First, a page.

Comments on: Switching Caps Lock and Backspace Linux. GNU. Freedom. Sun, 17 Sep 2017 02:25:05 +0000 hourly 1 By: Nick Stolwijk Wed, 02 Jan 2008 08:14:22 +0000 To auto enable/disable the repeat have a look at

By: Philip Hofstetter Thu, 08 Mar 2007 14:10:20 +0000 Hi Aaron,

I WAS paying attention and I was fully aware how nice your hack works. I just wanted to give some trivia of how my particular keyboard layout works.


By: Aaron Thu, 08 Mar 2007 13:41:05 +0000 Phillip- You're not paying attention. I am aware of the accented characters in different languages. Pressing the double-shift would have the EXACT behavior that the caps lock does now. Nothing would change.

By: Philip Hofstetter Thu, 08 Mar 2007 12:45:42 +0000 Hi,

about Caps Lock being usless: With the swiss german keyboard layout, capslock doesn't at all work like it would if you pressed and hold shift:

Caps Lock only affects normal letters that actually have a uppercased form.

So if Caps Lock is enabled and you press the a-Key, it'll convert it to A. But if you press the 5-key, it'll do nothing. This is different from any other keyboard layout I know where it would be converted to Shift-5 (% here).

This is interesting, because we have some accented characters available on shifted keys.

Let's take the ö-Key:

unshifted, no caps lock: ö
shifted, no caps lock: é
unshifted, caps lock: Ö
shifted, caps lock: É

Pressing shift when caps lock is enabled will revert the uppercasing again.

So caps lock is - with the swiss layout - actually doing what its name implies: It locks your keyboard so it only creates capitalized letters.

Actually, to write Ö, we only have two options:

1) Caps lock on and the ö-key
2) Hit the dead-key ¨ and then Shift-O

I prefer the Caps lock way as it means one fewer key press.

Granted. Not that many nouns (remember, in german you capitalize nouns) begin with a ö, so it doesn't happen all that often, but still, I prefer Caps Lock to be where it is.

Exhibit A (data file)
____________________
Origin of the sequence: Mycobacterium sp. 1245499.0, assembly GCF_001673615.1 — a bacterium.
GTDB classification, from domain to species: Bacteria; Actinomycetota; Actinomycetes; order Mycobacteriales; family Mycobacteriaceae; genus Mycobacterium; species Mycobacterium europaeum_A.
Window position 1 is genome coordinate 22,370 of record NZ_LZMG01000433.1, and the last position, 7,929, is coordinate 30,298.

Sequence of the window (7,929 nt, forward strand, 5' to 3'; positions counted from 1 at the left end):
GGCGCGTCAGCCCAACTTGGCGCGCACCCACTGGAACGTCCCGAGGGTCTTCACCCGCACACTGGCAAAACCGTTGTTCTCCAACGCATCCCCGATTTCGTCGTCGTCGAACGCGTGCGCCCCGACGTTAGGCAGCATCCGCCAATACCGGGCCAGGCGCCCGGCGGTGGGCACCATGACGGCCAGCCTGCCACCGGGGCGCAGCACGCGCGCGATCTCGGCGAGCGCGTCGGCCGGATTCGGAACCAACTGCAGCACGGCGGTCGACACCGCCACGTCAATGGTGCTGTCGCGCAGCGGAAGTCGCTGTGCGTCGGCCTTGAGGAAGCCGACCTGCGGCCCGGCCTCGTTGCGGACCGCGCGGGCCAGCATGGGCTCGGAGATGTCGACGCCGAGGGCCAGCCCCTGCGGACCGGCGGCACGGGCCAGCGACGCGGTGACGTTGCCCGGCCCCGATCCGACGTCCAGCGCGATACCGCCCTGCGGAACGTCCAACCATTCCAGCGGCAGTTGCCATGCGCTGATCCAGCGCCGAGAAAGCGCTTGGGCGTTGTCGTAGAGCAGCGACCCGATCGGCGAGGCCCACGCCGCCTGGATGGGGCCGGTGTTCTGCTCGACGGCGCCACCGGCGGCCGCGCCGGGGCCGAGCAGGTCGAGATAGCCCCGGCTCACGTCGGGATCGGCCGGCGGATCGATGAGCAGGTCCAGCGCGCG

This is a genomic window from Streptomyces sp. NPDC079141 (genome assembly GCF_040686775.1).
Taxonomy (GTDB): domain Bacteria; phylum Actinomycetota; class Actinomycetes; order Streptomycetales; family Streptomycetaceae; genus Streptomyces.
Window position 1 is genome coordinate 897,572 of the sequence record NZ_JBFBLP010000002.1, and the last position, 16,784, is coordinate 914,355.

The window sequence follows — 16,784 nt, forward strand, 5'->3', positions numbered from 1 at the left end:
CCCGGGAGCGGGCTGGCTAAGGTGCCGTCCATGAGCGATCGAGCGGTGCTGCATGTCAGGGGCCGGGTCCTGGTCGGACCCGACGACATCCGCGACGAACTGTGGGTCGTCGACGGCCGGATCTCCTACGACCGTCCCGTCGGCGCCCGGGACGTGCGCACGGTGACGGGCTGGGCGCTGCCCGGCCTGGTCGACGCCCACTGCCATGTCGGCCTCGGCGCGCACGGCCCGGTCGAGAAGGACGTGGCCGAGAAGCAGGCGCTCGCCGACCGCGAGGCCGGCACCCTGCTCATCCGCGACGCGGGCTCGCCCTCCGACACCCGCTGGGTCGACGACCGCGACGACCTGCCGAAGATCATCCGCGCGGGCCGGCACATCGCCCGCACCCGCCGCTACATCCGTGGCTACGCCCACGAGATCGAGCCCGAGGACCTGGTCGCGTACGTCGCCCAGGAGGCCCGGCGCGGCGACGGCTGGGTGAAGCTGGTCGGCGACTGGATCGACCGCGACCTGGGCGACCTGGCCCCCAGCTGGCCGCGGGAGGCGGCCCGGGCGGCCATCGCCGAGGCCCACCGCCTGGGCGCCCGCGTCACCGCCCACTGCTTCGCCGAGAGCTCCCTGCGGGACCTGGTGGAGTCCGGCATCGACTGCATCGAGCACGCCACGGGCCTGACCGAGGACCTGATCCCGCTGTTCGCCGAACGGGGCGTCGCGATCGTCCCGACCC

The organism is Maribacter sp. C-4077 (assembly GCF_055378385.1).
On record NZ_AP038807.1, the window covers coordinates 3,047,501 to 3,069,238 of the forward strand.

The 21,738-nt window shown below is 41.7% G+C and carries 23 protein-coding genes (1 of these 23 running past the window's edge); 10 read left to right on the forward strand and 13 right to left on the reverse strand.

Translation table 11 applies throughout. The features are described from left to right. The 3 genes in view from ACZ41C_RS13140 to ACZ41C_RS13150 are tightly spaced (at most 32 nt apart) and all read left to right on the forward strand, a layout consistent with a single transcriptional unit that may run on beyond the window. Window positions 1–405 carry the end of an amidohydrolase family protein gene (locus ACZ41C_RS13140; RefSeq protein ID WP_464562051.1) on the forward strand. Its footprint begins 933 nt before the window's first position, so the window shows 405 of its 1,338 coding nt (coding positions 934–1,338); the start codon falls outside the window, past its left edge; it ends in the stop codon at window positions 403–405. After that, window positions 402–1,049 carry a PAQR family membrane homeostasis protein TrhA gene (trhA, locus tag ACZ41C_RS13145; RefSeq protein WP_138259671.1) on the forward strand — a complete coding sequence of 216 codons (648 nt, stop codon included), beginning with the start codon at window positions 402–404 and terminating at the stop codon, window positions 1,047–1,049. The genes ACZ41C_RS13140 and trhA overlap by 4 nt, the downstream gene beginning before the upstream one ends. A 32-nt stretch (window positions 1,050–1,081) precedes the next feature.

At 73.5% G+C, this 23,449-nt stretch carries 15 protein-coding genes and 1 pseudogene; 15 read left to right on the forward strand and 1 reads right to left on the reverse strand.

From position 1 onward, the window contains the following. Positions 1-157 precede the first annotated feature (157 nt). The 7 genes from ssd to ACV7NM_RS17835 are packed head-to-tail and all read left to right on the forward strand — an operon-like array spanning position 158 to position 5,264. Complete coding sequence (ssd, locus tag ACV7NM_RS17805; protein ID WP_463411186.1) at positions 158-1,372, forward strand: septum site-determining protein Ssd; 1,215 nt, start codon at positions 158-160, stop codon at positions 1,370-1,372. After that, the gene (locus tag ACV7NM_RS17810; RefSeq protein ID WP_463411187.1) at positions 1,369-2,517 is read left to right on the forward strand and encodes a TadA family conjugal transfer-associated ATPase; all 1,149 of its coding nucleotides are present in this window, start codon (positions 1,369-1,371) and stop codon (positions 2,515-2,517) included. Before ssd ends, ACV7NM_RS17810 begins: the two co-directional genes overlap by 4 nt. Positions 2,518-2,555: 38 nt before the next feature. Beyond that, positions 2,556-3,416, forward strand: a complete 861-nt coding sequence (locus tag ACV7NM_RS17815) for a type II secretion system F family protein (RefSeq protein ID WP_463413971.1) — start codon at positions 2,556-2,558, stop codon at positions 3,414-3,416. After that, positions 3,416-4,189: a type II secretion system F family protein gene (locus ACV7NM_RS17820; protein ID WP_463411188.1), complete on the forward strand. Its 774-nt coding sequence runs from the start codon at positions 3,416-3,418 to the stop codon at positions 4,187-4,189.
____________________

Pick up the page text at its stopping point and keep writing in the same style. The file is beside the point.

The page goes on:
Still, you provide us with a nice trick. I just wanted to add some trivia 🙂


By: phoenyx Wed, 07 Mar 2007 18:35:06 +0000 Here's how I changed mine:

xmodmap -pke > ~/.xmodmaprc

Edit the .xmodmaprc file to taste. (It automatically uses it when you start up.)

By: Bill Wed, 07 Mar 2007 16:43:40 +0000 But it makes the little light go on and off.

Look at the pretty light.

By: Aaron Wed, 07 Mar 2007 13:42:29 +0000 Ralesk- The point, as you pointed out, is to move the caps lock away from the user, and put in it's place a much more used key, in my case, the backspace.

Miles- I'm not removing it, but moving it. The caps lock still exists on my system.

Can Bican- Good idea! Placing the caps lock as a meta key under/above the scroll lock is a perfect idea.

Garren- If you have put the switch in your ~/.xmodmap file, it will take effect at startup. Setting the repeat is the only thing that you need to do manually. However, you can have a script launch that at startup as well.

Brian- The code for the escape key is 0x09. Now that I think about it, putting the escape key is where the Windows key is is a great idea, just because of vim.

By: Brian Wed, 07 Mar 2007 08:27:09 +0000 Does anybody know the code for the escape key? Would be a lot quicker when using Vi..

By: Dan Wed, 07 Mar 2007 07:33:55 +0000 I tried to do this, but realized that I am uneducated and stubborn.

By: Garren Wed, 07 Mar 2007 06:03:50 +0000 I was wondering how to have it stay like this at startup

By: Garren Wed, 07 Mar 2007 06:03:08 +0000 I was wondering how I get it to stay like this at startup

By: Can Bican Wed, 07 Mar 2007 00:32:24 +0000 The keyboard is full of stuff nobody ever used, layout is inconvenient for any language on earth, so if caps lock is the last problem yet to be solved, let's solve it but not lose it. How about giving the function of caps lock to scroll lock? 😉

By: Miles Tue, 06 Mar 2007 23:02:23 +0000 But, I need Caps Lock on Linux. Not on Windows, but I need it on Linux. Without it, I wouldn't even be able to type caracters such as Ç or É.

By: Chris Humphries Tue, 06 Mar 2007 20:40:12 +0000 But my control key is there! 😉

By: Rick Tue, 06 Mar 2007 18:44:53 +0000 I love this tip. Using caps lock for control has been so nice on the hands and I try to get as many shortcuts to a control combo as I can. Ctrl-q for yakuake, ctrl-space for gnome-launch-box. Good stuff. One tip, in gnome in ubuntu you can make this change by going to System->keyboard->Layout Options->Ctrl Key Position. It gives you several options on just what you want to do with it.

By: Ralesk Tue, 06 Mar 2007 18:28:05 +0000 Interesting choice!

I’m not a fan of wasting time with unlearning and then re-learning so many reflexes, which you have to revert the very moment you have to sit at a computer that’s not yours — hence why I still use a QWERTY layout (although yes, under AltGr I can reach anything I need, including Hungarian characters); but as I don’t use Caps Lock either, and I got severely annoyed by its presence a couple times before, I too changed it to something more fun: it’s become my Compose key. Works like a charm 🙂